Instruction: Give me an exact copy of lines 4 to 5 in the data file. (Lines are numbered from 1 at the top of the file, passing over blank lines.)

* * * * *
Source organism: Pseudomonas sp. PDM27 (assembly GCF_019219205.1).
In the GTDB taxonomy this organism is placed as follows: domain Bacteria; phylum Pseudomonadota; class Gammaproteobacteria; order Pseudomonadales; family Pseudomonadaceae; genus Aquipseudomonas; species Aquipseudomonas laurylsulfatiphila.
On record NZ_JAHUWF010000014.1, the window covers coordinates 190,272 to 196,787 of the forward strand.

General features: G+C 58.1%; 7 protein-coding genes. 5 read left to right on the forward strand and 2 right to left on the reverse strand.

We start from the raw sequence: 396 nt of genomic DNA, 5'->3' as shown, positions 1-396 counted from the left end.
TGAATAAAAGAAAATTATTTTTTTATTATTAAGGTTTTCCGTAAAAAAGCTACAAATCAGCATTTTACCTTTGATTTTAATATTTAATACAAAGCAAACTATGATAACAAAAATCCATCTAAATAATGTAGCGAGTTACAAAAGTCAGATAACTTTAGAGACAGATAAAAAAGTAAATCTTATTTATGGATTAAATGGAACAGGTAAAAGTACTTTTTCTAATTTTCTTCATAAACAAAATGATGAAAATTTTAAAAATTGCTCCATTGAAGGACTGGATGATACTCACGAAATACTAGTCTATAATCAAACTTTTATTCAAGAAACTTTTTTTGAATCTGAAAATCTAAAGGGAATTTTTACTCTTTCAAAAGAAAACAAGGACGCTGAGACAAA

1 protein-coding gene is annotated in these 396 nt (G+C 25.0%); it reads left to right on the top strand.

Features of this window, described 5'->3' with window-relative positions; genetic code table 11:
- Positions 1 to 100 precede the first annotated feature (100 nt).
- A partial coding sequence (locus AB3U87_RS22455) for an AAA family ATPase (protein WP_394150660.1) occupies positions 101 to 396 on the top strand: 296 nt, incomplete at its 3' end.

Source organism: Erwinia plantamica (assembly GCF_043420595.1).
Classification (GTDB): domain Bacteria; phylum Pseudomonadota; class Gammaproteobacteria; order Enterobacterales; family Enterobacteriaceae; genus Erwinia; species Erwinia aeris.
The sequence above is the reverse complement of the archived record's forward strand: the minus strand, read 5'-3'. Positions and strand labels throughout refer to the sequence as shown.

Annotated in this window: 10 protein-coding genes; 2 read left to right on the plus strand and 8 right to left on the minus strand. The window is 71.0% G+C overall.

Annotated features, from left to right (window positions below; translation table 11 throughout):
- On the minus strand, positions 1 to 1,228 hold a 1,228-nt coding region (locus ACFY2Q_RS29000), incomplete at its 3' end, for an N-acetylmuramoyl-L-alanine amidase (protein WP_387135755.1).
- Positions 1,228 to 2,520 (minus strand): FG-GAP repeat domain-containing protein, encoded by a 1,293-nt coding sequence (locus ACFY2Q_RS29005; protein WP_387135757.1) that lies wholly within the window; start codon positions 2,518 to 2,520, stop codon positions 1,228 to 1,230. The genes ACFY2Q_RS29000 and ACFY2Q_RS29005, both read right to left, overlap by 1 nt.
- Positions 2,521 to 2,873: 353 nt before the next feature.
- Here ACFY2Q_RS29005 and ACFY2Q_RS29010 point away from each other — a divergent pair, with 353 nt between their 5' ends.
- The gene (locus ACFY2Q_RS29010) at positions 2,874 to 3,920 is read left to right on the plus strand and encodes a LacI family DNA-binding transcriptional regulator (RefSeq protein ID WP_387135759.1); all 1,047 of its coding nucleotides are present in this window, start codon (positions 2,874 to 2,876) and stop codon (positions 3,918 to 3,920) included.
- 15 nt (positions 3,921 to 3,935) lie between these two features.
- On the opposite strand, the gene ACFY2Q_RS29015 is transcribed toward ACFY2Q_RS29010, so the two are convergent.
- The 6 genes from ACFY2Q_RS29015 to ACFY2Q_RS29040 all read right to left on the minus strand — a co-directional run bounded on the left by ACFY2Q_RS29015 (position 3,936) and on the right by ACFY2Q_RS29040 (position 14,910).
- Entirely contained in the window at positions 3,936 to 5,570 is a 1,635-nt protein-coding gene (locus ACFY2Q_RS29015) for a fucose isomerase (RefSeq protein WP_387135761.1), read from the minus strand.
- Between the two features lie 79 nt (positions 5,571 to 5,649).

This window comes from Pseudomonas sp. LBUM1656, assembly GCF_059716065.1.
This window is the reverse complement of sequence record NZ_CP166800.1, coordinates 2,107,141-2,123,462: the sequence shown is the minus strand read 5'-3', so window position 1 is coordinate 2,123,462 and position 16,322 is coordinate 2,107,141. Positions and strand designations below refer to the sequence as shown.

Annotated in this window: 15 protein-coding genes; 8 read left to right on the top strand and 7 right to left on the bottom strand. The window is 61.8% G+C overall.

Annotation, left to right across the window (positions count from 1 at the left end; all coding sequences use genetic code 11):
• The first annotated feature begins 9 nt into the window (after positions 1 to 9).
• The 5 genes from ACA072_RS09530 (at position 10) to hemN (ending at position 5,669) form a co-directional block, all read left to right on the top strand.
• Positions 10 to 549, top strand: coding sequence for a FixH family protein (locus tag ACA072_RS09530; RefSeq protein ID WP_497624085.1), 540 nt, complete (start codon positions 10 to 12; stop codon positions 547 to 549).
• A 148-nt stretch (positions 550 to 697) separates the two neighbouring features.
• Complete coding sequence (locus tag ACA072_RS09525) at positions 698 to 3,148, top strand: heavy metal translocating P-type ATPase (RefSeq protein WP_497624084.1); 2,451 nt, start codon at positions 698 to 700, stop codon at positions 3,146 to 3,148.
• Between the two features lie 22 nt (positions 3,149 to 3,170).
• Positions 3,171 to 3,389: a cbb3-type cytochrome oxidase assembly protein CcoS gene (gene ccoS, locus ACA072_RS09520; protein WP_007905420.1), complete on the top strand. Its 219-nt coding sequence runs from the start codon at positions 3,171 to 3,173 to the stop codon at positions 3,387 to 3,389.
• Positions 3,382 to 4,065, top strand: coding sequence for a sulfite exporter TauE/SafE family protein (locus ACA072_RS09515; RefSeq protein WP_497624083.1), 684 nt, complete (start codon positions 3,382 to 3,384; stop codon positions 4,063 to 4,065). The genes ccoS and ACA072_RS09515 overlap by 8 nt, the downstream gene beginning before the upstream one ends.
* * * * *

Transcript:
General features: G+C 58.1%; 7 protein-coding genes. 5 read left to right on the forward strand and 2 right to left on the reverse strand.

We start from the raw sequence: 396 nt of genomic DNA, 5'->3' as shown, positions 1-396 counted from the left end.